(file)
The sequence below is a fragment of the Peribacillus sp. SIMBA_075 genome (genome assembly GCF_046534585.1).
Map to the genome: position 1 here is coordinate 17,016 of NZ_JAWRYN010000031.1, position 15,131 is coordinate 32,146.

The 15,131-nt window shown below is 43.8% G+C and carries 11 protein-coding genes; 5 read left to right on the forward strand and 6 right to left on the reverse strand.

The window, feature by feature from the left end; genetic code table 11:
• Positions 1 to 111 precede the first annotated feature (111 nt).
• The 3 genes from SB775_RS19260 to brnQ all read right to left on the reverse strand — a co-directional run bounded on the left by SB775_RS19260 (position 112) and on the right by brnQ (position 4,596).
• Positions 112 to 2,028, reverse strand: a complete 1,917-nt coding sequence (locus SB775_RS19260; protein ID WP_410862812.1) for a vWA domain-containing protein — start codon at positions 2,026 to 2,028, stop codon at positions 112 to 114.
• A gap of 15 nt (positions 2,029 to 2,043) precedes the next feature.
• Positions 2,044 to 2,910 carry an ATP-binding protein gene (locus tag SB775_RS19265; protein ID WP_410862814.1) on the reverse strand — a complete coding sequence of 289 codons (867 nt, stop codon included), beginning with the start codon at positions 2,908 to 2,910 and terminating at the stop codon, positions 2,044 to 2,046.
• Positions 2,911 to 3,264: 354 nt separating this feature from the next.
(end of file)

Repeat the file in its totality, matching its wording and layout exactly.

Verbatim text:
The sequence below is a fragment of the Peribacillus sp. SIMBA_075 genome (genome assembly GCF_046534585.1).
Map to the genome: position 1 here is coordinate 17,016 of NZ_JAWRYN010000031.1, position 15,131 is coordinate 32,146.

The 15,131-nt window shown below is 43.8% G+C and carries 11 protein-coding genes; 5 read left to right on the forward strand and 6 right to left on the reverse strand.

The window, feature by feature from the left end; genetic code table 11:
• Positions 1 to 111 precede the first annotated feature (111 nt).
• The 3 genes from SB775_RS19260 to brnQ all read right to left on the reverse strand — a co-directional run bounded on the left by SB775_RS19260 (position 112) and on the right by brnQ (position 4,596).
• Positions 112 to 2,028, reverse strand: a complete 1,917-nt coding sequence (locus SB775_RS19260; protein ID WP_410862812.1) for a vWA domain-containing protein — start codon at positions 2,026 to 2,028, stop codon at positions 112 to 114.
• A gap of 15 nt (positions 2,029 to 2,043) precedes the next feature.
• Positions 2,044 to 2,910 carry an ATP-binding protein gene (locus tag SB775_RS19265; protein ID WP_410862814.1) on the reverse strand — a complete coding sequence of 289 codons (867 nt, stop codon included), beginning with the start codon at positions 2,908 to 2,910 and terminating at the stop codon, positions 2,044 to 2,046.
• Positions 2,911 to 3,264: 354 nt separating this feature from the next.